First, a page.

Friday, October 28, 2005

Defining and Undefining Emo

A couple of years ago now, when I had barely heard the term "emo" at all, I mentioned to some friends that among the CDs I had just bought were Ben Lee and Sun Kil Moon. I may have also, thinking nothing of it, mentioned having bought a Modest Mouse disc, which could possibly have contributed to the resulting confusion. For, in reference, I thought, to the Ben Lee & Sun Kil Moon purchases, my friend Justin responded, "Boy, you really do like that emo stuff, huh?"

So for the next couple of years, I thought emo was a style exemplified by such artists as Lee and Mark Kozelek, so I was somewhat confused during a discussion at work about what the term really meant. One co-worker said that he had the understanding it referred to any sort of music that's very emotive--including such things, I believe he mentioned at various points, as blues and bluegrass and even the rapper Lil Jon.* While I knew that was wrong, I didn't know what the right answer actually was. Another guy said that emo is basically just watered-down new wave, which was basically just watered-down punk (though I'm confident he used phrasing more profane than "watered-down"). The punk angle seemed odd, since I had Ben Lee and Sun Kil Moon in mind.

In an effort to clear this up, I checked both and my copy of The Rock Snob's Dictionary. First, doesn't associate Ben Lee or Sun Kil Moon with emo (nor did any useful result I could find from some Google searches). Instead, it turns out that co-worker number two is on the right track. explains emo in the following ways: It says that it's "originally an outgrowth of hardcore punk" and that it's "full of complex guitar work, unorthodox song structures, arty noise, and extreme dynamic shifts." Apparently, while some emo is close to punk-pop, it's a bit more intricate.
Emo lyrics are deeply personal, usually either free-associative poetry or intimate confessionals. Though it's far less macho, emo is a direct descendant of hardcore's preoccupations with authenticity and anti-commercialism; it grew out of the conviction that commercially oriented music was too artificial and calculated to express any genuine emotion.
It seems that "emo ideal is authentic, deeply felt emotion that defies rational analysis" and at its best, it has a "a sweeping power that manages to be visceral, challenging, and intimate all at once." The term "emo" was intially used to describe "hardcore bands who favored expressive vocals over the typical barking rants" and the first true emo band was some outfit I've never heard of, followed by a bunch of others I've never heard of. The most notable bands in the emo genre seem to be Sunny Day Real Estate, Fugazi, Jimmy Eat World, Weezer, and Modest Mouse. There's more details there, though, even after the mention that "some vocalists literally wept onstage during song climaxes, earning derision from hardcore purists" and the references to "dramatic melodies and introspective mysticism" and "wry, geeky introspection and catchy punk-pop." Go take a look if you're interested.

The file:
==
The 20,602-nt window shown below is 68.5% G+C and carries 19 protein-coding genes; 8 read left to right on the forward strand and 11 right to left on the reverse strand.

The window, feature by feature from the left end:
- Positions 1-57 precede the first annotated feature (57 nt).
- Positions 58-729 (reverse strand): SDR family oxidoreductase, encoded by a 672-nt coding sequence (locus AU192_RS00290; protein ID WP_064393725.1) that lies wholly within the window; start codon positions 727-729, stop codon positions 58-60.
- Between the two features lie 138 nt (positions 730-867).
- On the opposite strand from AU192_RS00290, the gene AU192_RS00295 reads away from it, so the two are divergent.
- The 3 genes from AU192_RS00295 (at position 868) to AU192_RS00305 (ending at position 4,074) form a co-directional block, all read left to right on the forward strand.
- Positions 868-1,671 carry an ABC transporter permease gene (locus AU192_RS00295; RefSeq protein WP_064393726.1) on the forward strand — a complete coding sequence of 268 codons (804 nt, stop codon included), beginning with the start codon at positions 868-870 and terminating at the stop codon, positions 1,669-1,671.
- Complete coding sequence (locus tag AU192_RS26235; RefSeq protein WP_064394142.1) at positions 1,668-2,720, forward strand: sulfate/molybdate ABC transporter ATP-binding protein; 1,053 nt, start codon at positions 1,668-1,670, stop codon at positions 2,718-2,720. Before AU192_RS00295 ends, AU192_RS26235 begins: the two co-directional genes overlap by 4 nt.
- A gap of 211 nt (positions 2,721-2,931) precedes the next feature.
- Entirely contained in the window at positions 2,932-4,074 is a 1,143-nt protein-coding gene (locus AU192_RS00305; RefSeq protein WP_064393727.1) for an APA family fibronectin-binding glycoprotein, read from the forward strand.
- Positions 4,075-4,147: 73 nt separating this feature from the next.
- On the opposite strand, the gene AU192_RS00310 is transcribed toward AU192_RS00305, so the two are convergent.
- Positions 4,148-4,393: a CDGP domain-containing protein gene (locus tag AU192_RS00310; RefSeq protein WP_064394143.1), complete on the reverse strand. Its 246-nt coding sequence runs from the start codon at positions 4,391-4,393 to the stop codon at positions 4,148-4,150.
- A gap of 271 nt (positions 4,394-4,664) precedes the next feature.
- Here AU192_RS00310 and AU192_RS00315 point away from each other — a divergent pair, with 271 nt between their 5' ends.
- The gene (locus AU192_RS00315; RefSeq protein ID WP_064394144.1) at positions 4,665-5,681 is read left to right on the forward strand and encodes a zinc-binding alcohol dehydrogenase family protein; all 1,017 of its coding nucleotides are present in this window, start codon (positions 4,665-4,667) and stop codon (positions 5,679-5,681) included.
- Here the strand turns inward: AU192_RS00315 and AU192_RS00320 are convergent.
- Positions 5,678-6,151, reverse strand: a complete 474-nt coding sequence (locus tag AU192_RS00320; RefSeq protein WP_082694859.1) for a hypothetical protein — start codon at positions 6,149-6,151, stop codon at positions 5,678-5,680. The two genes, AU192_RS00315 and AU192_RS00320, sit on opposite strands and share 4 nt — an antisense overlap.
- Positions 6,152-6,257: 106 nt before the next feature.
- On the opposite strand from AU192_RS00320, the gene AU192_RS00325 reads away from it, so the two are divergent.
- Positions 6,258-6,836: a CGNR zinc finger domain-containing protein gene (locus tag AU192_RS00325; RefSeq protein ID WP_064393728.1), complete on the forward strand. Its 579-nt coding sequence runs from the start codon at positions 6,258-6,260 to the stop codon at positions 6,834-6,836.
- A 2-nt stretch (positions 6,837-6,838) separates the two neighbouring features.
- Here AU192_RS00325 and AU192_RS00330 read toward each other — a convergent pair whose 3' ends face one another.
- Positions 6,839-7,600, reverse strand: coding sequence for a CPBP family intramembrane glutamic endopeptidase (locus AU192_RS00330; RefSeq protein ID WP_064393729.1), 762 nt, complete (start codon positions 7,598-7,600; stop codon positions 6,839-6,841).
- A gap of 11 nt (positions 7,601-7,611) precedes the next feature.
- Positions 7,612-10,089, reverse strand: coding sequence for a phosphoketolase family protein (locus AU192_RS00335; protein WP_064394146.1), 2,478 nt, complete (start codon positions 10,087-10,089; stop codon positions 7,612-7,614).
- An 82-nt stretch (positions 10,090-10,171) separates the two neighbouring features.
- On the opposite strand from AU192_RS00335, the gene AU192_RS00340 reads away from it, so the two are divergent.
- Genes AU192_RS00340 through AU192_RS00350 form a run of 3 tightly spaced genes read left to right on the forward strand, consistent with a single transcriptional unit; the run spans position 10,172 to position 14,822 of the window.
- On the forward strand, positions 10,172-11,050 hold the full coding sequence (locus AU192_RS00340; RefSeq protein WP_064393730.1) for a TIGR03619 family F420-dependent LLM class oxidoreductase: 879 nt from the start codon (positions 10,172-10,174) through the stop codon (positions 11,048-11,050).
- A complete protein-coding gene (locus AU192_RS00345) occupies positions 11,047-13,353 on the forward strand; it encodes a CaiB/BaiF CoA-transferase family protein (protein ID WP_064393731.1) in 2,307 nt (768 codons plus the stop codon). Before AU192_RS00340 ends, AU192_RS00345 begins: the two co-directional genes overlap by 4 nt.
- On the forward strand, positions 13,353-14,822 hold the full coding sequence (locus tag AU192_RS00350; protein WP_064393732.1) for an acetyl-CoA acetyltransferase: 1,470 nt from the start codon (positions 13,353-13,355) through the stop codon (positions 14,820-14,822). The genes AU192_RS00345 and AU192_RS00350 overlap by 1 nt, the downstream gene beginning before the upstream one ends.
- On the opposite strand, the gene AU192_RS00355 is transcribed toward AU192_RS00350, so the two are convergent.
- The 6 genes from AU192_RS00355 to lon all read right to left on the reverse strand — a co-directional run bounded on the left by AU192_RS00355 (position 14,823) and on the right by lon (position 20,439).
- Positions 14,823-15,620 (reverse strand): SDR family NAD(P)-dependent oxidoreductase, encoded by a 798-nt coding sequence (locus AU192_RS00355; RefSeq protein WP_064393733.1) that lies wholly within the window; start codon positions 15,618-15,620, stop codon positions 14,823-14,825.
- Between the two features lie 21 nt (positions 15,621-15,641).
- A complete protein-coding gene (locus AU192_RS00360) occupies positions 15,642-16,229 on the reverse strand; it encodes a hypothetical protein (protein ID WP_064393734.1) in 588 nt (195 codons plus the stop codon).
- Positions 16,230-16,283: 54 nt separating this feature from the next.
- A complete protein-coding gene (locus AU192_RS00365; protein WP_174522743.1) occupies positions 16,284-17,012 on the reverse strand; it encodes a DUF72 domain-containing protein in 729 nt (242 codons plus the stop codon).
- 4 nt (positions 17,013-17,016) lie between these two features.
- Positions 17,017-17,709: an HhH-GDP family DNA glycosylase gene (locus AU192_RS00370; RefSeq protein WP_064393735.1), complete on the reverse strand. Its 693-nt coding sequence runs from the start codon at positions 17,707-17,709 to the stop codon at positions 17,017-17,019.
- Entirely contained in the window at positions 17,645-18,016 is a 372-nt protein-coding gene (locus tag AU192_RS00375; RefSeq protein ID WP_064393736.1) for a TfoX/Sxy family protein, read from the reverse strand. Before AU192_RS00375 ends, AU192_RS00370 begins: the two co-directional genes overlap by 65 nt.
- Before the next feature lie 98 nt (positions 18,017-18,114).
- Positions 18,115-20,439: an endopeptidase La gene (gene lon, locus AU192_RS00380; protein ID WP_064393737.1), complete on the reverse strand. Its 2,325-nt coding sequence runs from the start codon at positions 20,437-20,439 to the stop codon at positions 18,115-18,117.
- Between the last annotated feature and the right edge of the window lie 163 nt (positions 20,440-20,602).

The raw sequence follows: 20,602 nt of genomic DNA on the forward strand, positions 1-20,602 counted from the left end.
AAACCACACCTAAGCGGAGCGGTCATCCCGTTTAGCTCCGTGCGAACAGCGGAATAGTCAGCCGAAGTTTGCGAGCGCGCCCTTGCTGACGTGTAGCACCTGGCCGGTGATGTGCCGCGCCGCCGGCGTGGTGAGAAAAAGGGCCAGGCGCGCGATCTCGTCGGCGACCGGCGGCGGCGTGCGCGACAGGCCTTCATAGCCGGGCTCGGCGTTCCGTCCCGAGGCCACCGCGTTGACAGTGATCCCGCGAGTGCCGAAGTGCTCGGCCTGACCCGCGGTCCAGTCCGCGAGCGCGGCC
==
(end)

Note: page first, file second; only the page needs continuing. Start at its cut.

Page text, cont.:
The Rock Snob's Dictionary defines it this way (with a conclusion I particularly like):
Controversial term for a strain of punk-steeped yet thoughtful rock popular among depressive teens and twenty-somethings. Arising out of a Washington, D.C., scene of the mid-eighties in which hardcore bands got tired of playing noise and went slightly sensitive and mid-tempo, emo matured into a codified national movement in the late nineties with such bands as Jimmy Eat World and Promise Ring, which played pained hard rock overlaid with boyish vocals characterized by odd, flatulent vowel pronunciations. By the turn of the century, emo had broadened in scope to accommodate the madlin Dashboard Confessional, the somewhat more jaundiced Cursive and Yellowcard, and the countryish Bright Eyes. Aptly, given the hypersensitivity of the genere's practitioners, most emo artists recoil at being called "emo," claim that their music is unique and uncategorizable, and insist that you don't even know what the term means anyway.

(*Update: I've been advised that the Lil Jon comment, which he made later than the others, was, in fact, a joke. I have more than my fair share of humor-impaired moments.)


Anonymous Laura said...

I don't think I'd agree that Weezer is emo. I do consider Death Cab for Cutie emo. Weezer and bands like it were the forefathers of emo, I believe. Mitch and I have had long discussions about this. Weezer is what we like to call Nerd Rock. I'm a nerd rock geek chick. Ben Folds is also nerd rock. Nerd rock is what came right before emo. I don't's hard to define any of this stuff, really, but I can tell you one thing...if you tell hard core weezer fans who've loved weezer since 1994 that weezer is emo, you're in for a fight. So be prepared when you get to work...I'm kickin' your ass.

9:58 AM  
Blogger Steve Ely said...

Hey, kick Stephen Thomas Erlewine's or Greg Prato's ass or whoever it is at who lists emo as one of the styles on the Weezer page. I'm just quoting here. And cravenly trying to avoid an ass-kicking.

5:17 PM  

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